How do we address the problem of inequality in capitalist societies? Tom Malleson, the author of After Occupy: Economic Democracy for the 21st Century, argues that by making sure that democracy exists in both our economy and in our government, we may be able to achieve meaningful equality throughout society.
By Richard S. Grossman
Because Europe accounts for nearly a quarter of the world’s economic output, this question is important not only to Europeans, but to Africans, Asians, Americans (both North and South), and Australians as well. Those who forecast that the United States’s relatively anemic five-year-old recovery is poised to become stronger almost always include the caveat “unless, of course, Europe implodes.”
By Edward Zelinsky
As the American public debated the legislation ultimately enacted into law as the American Taxpayer Relief Act of 2012, no person was more influential than the Oracle of Omaha, Warren Buffett. Much attention was given to billionaire Buffett’s complaint that his federal income tax bracket was lower than his secretary’s tax rate. President Obama invoked “the Buffett Rule” to bolster the President’s successful effort for the Act to raise income tax brackets for high income taxpayers.
Is the planet full? Can the world continue to support a growing population estimated to reach 10 billion people by the middle of the century? And how can we harness the benefits of a healthier, wealthier and longer-living population?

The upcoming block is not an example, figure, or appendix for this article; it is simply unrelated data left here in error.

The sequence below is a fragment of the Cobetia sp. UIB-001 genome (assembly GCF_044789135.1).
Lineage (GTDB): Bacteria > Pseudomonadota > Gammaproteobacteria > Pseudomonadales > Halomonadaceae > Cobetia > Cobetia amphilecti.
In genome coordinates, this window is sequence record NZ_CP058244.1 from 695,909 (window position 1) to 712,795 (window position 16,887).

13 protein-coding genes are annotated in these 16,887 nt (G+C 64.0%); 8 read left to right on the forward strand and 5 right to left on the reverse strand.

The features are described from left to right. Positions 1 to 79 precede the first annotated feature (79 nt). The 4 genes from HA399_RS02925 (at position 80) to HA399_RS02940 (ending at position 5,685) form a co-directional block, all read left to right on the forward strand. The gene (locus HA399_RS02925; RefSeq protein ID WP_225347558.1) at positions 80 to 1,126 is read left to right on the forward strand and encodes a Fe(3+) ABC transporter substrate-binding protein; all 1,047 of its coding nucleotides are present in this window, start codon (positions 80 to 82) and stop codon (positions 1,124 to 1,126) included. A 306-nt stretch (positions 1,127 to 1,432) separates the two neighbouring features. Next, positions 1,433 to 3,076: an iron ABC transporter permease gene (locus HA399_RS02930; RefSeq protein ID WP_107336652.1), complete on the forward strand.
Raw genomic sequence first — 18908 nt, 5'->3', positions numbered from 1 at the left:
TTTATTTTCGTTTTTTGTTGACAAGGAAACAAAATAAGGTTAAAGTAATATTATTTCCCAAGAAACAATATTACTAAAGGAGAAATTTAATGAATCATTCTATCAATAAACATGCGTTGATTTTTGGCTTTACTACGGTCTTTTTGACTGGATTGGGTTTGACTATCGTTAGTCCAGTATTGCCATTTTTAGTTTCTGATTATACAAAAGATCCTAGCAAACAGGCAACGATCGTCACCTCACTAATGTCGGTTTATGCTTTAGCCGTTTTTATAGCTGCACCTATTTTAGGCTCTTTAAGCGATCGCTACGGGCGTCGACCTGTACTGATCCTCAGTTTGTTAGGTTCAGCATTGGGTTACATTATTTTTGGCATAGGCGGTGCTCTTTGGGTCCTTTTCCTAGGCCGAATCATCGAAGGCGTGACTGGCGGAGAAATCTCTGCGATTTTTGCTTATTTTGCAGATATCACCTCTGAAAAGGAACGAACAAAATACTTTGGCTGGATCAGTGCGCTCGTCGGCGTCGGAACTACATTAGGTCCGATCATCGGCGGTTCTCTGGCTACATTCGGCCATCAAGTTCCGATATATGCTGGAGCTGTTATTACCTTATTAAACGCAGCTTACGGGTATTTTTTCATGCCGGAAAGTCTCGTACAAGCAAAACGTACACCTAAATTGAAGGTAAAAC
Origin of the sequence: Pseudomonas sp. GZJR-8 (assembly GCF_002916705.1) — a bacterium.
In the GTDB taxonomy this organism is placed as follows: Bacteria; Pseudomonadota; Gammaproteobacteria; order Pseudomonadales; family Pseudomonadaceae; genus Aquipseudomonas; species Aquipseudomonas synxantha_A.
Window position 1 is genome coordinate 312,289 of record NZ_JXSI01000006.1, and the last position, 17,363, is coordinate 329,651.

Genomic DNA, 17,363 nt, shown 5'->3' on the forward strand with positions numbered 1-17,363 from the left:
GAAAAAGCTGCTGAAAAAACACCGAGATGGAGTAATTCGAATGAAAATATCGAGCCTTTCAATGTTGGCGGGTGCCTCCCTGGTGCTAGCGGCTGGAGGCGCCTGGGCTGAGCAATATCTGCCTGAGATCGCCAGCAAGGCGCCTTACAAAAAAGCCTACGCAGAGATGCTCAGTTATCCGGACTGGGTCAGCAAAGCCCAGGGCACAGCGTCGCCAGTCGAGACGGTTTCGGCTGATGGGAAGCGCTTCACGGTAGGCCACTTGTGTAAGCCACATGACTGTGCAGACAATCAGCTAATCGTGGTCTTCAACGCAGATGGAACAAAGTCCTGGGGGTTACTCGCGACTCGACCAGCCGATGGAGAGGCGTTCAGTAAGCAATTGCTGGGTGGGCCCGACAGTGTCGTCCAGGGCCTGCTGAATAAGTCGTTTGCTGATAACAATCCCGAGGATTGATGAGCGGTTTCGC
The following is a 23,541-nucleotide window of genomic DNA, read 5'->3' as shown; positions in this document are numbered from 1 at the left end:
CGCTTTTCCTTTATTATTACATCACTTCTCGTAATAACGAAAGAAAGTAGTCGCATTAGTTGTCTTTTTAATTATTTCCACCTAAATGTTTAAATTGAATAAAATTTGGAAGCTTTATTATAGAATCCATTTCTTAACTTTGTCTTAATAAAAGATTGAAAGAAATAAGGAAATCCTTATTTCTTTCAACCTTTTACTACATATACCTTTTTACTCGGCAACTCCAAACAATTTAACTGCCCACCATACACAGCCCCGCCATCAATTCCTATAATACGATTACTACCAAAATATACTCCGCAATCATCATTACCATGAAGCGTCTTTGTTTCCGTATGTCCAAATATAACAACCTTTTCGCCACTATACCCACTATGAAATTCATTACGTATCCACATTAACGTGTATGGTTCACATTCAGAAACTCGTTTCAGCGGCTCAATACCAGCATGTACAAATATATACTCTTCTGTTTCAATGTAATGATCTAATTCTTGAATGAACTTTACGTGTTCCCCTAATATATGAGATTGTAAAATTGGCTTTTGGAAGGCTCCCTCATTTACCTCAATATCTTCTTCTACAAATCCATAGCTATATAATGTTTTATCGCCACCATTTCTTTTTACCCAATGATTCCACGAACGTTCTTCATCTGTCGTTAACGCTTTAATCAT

By Adam Grossman
Donald Sterling’s lifetime National Basketball Association (NBA) ban, $2.5 million dollar fine, and potentially forced sale of the Clippers may seem fit in the category of previous owners who received a comparable punishment. Marge Schott was forced to sell the Cincinnati Reds for her anti-Semitic and racist comment while owner of the team.
By William Lazonick and Tony Huzzard
In manufacturing plants all over the world, both managers and workers have discovered that when employees are involved in workplace decision-making, productivity rises. So in the United States, it made national news when on 14 February 2014 workers at the Volkswagen auto plant in Chattanooga, Tennessee rejected representation by the United Automobile Workers by a vote 712 to 626.
By Niels Vandezande
In the last few months, international media have reported extensively on the latest developments in the online economy. These reports have focused mostly on the rise of so-called cryptocurrencies, with bitcoin being the most well-known example. Such cryptocurrencies are characterized by their decentralized nature, meaning that they aren’t controlled by a central government.
Few realise that Brazil was the birthplace of the money market fund. Since their inception money market funds have grown and spread globally. However, they have often eluded a firm definition. In this series of podcasts Viktoria Baklanova, Chief Credit Officer of Acacia Capital (New York), describes the genesis of money market funds, explains what they are, and gives insight to the size of the industry and the major players within it.